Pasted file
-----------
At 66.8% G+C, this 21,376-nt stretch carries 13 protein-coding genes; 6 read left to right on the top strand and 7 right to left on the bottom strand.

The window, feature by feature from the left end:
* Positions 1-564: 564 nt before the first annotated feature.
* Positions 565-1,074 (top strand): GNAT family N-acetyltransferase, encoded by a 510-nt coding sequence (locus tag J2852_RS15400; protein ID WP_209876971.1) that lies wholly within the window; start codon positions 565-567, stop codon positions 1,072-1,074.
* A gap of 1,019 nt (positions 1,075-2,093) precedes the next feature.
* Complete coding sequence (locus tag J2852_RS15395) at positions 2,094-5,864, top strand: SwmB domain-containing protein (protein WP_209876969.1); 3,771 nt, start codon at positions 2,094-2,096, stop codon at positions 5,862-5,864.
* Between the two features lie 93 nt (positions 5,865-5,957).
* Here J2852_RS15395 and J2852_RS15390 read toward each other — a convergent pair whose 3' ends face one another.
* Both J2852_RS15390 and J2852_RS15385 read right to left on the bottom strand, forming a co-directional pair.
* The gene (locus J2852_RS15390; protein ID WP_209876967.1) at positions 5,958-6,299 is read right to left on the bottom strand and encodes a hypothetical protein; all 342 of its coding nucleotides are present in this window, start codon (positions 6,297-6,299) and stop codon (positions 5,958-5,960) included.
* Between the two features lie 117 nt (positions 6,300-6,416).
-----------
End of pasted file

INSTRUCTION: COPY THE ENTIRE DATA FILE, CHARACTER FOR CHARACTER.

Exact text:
At 66.8% G+C, this 21,376-nt stretch carries 13 protein-coding genes; 6 read left to right on the top strand and 7 right to left on the bottom strand.

The window, feature by feature from the left end:
* Positions 1-564: 564 nt before the first annotated feature.
* Positions 565-1,074 (top strand): GNAT family N-acetyltransferase, encoded by a 510-nt coding sequence (locus tag J2852_RS15400; protein ID WP_209876971.1) that lies wholly within the window; start codon positions 565-567, stop codon positions 1,072-1,074.
* A gap of 1,019 nt (positions 1,075-2,093) precedes the next feature.
* Complete coding sequence (locus tag J2852_RS15395) at positions 2,094-5,864, top strand: SwmB domain-containing protein (protein WP_209876969.1); 3,771 nt, start codon at positions 2,094-2,096, stop codon at positions 5,862-5,864.
* Between the two features lie 93 nt (positions 5,865-5,957).
* Here J2852_RS15395 and J2852_RS15390 read toward each other — a convergent pair whose 3' ends face one another.
* Both J2852_RS15390 and J2852_RS15385 read right to left on the bottom strand, forming a co-directional pair.
* The gene (locus J2852_RS15390; protein ID WP_209876967.1) at positions 5,958-6,299 is read right to left on the bottom strand and encodes a hypothetical protein; all 342 of its coding nucleotides are present in this window, start codon (positions 6,297-6,299) and stop codon (positions 5,958-5,960) included.
* Between the two features lie 117 nt (positions 6,300-6,416).